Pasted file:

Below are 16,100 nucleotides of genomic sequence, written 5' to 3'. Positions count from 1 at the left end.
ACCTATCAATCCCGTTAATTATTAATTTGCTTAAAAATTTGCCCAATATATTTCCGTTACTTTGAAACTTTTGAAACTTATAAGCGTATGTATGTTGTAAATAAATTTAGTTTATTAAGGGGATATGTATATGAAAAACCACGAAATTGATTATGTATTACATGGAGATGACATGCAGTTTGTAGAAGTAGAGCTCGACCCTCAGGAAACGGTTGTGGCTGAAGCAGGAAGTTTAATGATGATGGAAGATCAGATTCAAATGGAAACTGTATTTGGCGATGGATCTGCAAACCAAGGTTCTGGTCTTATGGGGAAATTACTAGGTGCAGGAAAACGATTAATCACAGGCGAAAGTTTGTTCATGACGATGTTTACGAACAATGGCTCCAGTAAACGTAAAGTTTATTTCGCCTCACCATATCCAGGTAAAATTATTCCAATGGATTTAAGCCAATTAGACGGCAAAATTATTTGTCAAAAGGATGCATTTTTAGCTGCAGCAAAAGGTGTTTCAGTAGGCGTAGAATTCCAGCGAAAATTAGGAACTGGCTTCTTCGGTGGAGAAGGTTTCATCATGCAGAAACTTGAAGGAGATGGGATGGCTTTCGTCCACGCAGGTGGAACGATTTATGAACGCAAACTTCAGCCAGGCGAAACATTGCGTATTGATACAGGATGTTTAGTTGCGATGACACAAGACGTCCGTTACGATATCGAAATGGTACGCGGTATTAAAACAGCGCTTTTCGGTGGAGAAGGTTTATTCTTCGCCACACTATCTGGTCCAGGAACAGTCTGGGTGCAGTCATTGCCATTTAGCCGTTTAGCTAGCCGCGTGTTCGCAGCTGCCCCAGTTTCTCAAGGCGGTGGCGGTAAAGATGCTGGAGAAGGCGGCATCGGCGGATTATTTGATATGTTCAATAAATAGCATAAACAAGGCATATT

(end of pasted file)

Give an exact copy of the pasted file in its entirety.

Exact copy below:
Below are 16,100 nucleotides of genomic sequence, written 5' to 3'. Positions count from 1 at the left end.
ACCTATCAATCCCGTTAATTATTAATTTGCTTAAAAATTTGCCCAATATATTTCCGTTACTTTGAAACTTTTGAAACTTATAAGCGTATGTATGTTGTAAATAAATTTAGTTTATTAAGGGGATATGTATATGAAAAACCACGAAATTGATTATGTATTACATGGAGATGACATGCAGTTTGTAGAAGTAGAGCTCGACCCTCAGGAAACGGTTGTGGCTGAAGCAGGAAGTTTAATGATGATGGAAGATCAGATTCAAATGGAAACTGTATTTGGCGATGGATCTGCAAACCAAGGTTCTGGTCTTATGGGGAAATTACTAGGTGCAGGAAAACGATTAATCACAGGCGAAAGTTTGTTCATGACGATGTTTACGAACAATGGCTCCAGTAAACGTAAAGTTTATTTCGCCTCACCATATCCAGGTAAAATTATTCCAATGGATTTAAGCCAATTAGACGGCAAAATTATTTGTCAAAAGGATGCATTTTTAGCTGCAGCAAAAGGTGTTTCAGTAGGCGTAGAATTCCAGCGAAAATTAGGAACTGGCTTCTTCGGTGGAGAAGGTTTCATCATGCAGAAACTTGAAGGAGATGGGATGGCTTTCGTCCACGCAGGTGGAACGATTTATGAACGCAAACTTCAGCCAGGCGAAACATTGCGTATTGATACAGGATGTTTAGTTGCGATGACACAAGACGTCCGTTACGATATCGAAATGGTACGCGGTATTAAAACAGCGCTTTTCGGTGGAGAAGGTTTATTCTTCGCCACACTATCTGGTCCAGGAACAGTCTGGGTGCAGTCATTGCCATTTAGCCGTTTAGCTAGCCGCGTGTTCGCAGCTGCCCCAGTTTCTCAAGGCGGTGGCGGTAAAGATGCTGGAGAAGGCGGCATCGGCGGATTATTTGATATGTTCAATAAATAGCATAAACAAGGCATATT